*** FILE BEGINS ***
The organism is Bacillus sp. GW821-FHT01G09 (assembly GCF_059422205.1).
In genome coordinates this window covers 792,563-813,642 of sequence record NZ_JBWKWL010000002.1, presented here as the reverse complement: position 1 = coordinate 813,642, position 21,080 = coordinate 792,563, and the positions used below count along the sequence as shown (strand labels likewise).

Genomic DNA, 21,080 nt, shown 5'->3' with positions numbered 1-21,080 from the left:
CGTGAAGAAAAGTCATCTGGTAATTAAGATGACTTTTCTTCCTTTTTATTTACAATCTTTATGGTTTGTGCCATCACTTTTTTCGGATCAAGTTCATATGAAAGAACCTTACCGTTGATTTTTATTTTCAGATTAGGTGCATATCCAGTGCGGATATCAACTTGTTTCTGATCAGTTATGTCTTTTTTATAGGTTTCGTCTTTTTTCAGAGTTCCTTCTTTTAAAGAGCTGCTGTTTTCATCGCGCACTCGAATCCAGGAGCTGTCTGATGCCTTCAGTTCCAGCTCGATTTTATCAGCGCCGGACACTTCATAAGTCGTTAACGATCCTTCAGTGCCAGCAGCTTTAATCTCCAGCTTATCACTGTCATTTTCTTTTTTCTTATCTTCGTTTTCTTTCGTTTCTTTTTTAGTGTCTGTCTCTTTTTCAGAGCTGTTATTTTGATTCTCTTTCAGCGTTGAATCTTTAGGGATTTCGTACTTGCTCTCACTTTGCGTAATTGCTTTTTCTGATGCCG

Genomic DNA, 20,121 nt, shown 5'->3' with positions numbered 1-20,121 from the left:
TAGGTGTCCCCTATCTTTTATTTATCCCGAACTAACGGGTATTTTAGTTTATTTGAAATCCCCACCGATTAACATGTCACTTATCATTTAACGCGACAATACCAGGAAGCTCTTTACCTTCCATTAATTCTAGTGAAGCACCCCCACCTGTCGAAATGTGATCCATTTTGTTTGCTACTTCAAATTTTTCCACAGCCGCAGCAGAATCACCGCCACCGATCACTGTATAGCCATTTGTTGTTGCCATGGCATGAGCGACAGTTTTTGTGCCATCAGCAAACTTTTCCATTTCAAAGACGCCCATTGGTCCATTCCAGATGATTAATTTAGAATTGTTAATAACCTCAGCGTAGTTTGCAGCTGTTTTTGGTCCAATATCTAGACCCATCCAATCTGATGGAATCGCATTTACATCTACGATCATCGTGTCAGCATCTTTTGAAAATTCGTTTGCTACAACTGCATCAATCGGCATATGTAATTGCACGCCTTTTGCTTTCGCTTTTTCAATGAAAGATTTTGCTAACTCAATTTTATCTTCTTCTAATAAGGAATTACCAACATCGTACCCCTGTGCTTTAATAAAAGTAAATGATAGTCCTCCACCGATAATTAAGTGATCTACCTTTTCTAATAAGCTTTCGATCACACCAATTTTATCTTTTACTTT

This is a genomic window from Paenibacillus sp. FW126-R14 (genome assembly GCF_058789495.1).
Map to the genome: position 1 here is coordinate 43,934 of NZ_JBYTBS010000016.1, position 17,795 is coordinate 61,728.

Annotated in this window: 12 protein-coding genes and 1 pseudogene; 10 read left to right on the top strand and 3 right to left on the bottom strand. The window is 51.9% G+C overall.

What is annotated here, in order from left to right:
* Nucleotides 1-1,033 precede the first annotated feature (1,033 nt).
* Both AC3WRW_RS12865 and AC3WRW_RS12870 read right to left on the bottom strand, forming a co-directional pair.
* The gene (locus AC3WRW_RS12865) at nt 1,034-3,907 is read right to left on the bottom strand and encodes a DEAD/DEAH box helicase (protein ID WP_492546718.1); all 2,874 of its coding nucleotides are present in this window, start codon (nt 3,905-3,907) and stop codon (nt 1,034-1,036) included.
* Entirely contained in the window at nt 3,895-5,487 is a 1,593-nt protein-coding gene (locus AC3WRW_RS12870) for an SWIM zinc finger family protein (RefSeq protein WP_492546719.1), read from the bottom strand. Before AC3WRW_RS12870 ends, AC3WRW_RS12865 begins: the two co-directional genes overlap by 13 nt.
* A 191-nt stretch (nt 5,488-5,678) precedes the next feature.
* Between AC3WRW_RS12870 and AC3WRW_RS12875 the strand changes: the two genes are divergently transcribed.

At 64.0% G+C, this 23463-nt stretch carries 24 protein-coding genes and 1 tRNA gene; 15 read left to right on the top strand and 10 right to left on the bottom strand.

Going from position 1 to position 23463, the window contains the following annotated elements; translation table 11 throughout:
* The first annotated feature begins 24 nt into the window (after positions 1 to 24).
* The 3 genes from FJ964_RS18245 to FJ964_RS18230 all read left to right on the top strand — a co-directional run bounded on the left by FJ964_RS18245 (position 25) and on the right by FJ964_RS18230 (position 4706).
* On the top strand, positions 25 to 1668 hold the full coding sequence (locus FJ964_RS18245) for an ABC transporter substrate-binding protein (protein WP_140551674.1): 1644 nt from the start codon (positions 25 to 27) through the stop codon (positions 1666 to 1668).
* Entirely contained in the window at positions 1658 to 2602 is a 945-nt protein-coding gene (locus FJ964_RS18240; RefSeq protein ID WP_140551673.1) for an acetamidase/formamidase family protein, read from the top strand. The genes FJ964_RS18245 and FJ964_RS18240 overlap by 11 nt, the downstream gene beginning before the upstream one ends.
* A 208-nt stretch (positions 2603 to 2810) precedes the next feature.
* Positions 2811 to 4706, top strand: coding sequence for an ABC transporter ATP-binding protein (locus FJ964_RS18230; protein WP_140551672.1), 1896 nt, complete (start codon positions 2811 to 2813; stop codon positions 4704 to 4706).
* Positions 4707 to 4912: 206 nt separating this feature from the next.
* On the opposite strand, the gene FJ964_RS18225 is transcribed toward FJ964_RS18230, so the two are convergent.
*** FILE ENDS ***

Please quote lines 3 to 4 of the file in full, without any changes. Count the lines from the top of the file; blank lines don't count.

Genomic DNA, 21,080 nt, shown 5'->3' with positions numbered 1-21,080 from the left:
CGTGAAGAAAAGTCATCTGGTAATTAAGATGACTTTTCTTCCTTTTTATTTACAATCTTTATGGTTTGTGCCATCACTTTTTTCGGATCAAGTTCATATGAAAGAACCTTACCGTTGATTTTTATTTTCAGATTAGGTGCATATCCAGTGCGGATATCAACTTGTTTCTGATCAGTTATGTCTTTTTTATAGGTTTCGTCTTTTTTCAGAGTTCCTTCTTTTAAAGAGCTGCTGTTTTCATCGCGCACTCGAATCCAGGAGCTGTCTGATGCCTTCAGTTCCAGCTCGATTTTATCAGCGCCGGACACTTCATAAGTCGTTAACGATCCTTCAGTGCCAGCAGCTTTAATCTCCAGCTTATCACTGTCATTTTCTTTTTTCTTATCTTCGTTTTCTTTCGTTTCTTTTTTAGTGTCTGTCTCTTTTTCAGAGCTGTTATTTTGATTCTCTTTCAGCGTTGAATCTTTAGGGATTTCGTACTTGCTCTCACTTTGCGTAATTGCTTTTTCTGATGCCG